Sunday, July 3, 2022

Seeing As God Sees

By Joe Chesser

    If you look very carefully, I’m sure you can see it.  For some it will be more difficult than for others, but anyone who really tries can see it.  For example, pick up a flower and look closely at the details.  What do you see – petals and stems; intricate design; vivid colors?  Sure, but what else do you see?  Look closely at the night sky.  What do you see – twinkling lights, stars, patterns? Sure, but what else do you see? And look closely into the face of a child.  What do you see – innocence, purity, the future?  Certainly, but what else do you see?

    This world our God has created for us to enjoy is filled with marvelous things to see – gently flowing rivers, white-capped mountains, lush forests, amazing wildlife, and even in its own way, beautiful deserts.  After creating what we can see around us, and even much more which we cannot possibly see, God looked at all His creation and said, “it was very good” (Genesis 1:31).  I’d have to agree, wouldn’t you?  Who doesn’t enjoy just looking at sunsets and stars and seas?

    As beautiful as these things are in their own right, however, when we learn to see as God sees, the importance of all this natural beauty begins to fade into the background.  In the flower you can see more than natural beauty, you can see a God who cares about beauty and delicacy.  In the night sky you can see more than innumerable stars, you can see a God who has no limit to His vision and power and control.  In a child you can see more than God’s greatest creation, you can see the very likeness of God Himself.  In these common, everyday things that most people just take for granted, we can minds can be opened to see “his eternal power and divine nature” (Romans 1:20).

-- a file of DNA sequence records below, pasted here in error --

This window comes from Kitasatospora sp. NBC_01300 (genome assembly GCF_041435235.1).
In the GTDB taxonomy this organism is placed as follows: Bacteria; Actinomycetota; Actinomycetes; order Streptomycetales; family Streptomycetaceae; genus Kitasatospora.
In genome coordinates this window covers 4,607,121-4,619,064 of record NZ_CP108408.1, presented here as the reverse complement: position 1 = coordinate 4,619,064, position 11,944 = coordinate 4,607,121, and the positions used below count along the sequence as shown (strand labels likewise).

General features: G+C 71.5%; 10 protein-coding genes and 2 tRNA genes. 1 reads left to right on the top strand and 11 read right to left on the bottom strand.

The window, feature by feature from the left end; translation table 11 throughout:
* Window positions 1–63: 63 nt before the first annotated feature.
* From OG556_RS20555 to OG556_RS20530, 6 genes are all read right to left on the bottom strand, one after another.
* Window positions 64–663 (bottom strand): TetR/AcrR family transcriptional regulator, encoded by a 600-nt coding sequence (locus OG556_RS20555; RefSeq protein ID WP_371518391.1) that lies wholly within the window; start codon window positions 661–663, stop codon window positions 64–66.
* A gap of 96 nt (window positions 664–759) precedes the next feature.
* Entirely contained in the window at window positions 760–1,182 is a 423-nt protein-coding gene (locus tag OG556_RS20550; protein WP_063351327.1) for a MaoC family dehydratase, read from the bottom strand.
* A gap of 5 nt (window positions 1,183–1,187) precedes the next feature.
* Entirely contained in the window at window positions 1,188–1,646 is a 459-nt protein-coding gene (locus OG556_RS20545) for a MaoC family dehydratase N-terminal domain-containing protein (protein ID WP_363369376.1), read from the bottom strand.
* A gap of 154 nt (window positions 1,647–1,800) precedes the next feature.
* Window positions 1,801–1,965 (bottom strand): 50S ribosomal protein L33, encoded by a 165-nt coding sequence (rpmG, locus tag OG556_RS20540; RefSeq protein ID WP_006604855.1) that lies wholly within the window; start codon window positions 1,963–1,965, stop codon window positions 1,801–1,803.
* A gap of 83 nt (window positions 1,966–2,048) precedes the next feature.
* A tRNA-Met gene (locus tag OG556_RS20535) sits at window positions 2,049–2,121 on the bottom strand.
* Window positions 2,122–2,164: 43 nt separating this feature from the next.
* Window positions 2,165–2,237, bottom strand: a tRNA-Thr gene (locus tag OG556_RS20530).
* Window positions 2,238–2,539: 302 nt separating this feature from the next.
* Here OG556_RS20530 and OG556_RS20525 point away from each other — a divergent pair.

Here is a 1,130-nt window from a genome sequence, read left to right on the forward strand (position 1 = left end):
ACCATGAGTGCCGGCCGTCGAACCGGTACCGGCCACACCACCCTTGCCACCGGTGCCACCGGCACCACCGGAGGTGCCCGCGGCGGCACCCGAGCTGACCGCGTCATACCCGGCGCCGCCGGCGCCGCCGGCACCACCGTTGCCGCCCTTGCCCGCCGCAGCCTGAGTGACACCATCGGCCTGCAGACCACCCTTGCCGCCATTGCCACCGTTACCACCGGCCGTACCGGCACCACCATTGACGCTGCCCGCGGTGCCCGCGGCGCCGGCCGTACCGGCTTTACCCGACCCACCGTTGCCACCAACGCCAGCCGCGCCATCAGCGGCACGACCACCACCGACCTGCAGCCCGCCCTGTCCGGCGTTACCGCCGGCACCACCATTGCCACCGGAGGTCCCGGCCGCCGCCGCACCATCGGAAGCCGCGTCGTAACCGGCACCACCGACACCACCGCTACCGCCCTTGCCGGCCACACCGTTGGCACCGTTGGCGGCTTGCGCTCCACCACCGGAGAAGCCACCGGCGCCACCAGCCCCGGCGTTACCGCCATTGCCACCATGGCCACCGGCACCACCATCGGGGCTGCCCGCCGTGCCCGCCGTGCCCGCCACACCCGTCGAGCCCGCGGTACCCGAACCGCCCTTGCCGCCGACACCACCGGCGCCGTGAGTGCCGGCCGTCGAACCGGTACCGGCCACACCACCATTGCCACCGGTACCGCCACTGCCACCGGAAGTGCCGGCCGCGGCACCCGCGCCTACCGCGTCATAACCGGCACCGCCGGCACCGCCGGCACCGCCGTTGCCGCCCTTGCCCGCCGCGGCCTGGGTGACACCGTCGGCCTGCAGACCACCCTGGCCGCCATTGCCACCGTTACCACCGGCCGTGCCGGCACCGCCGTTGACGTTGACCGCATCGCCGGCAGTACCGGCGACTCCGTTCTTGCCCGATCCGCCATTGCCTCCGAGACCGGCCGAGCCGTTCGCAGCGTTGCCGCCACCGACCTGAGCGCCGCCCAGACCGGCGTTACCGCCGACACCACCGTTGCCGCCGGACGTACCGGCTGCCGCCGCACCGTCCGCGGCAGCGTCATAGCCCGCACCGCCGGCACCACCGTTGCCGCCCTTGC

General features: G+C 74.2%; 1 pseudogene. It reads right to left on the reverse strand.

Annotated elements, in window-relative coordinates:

The same principle is applicable to spiritual things.  When some look at faith, what they see is a “step” in God’s plan of salvation, or one result of reading the Bible (Mark 16:16, Romans 10:17).  When some think of baptism, they may only see another “step” in becoming a Christian (Acts 2:38-41).  Or some may only see prayer as an “item” of worship or as a means of getting help (Acts 2:42, Matthew 6:11).  While all of these are true and beautiful within themselves, when a Christian grows to the point of understanding these things more from the perspective of God, they become much more valuable.  No longer are they just a means to an end or a command to be obeyed; now, they are depictions of a lifestyle patterned after God.  Faith describes how Christians are to live day by day (2 Cor. 5:7), a life focused on God and dependent on Him for guidance (and not ourselves).  Baptism is not only the means of contacting the blood of Jesus for salvation (Rom. 6:3-4), it is also a reminder of a new birth that is committed to a lifetime of dying to self and depending on the blood of Jesus every day (John 3:5, Luke 9:23, 1 John 1:7).  And prayer is not just something Christians should do once in a while, but is actually a lifetime of continuous communication with God (1 Thess. 5:17).  Seeing as God sees opens our minds to so much more than we can possibly imagine (Ephesians 3.20-21).

- Joe Chesser preaches for the Fruitland Church of Christ, Fruitland, MO.  He may be contacted at

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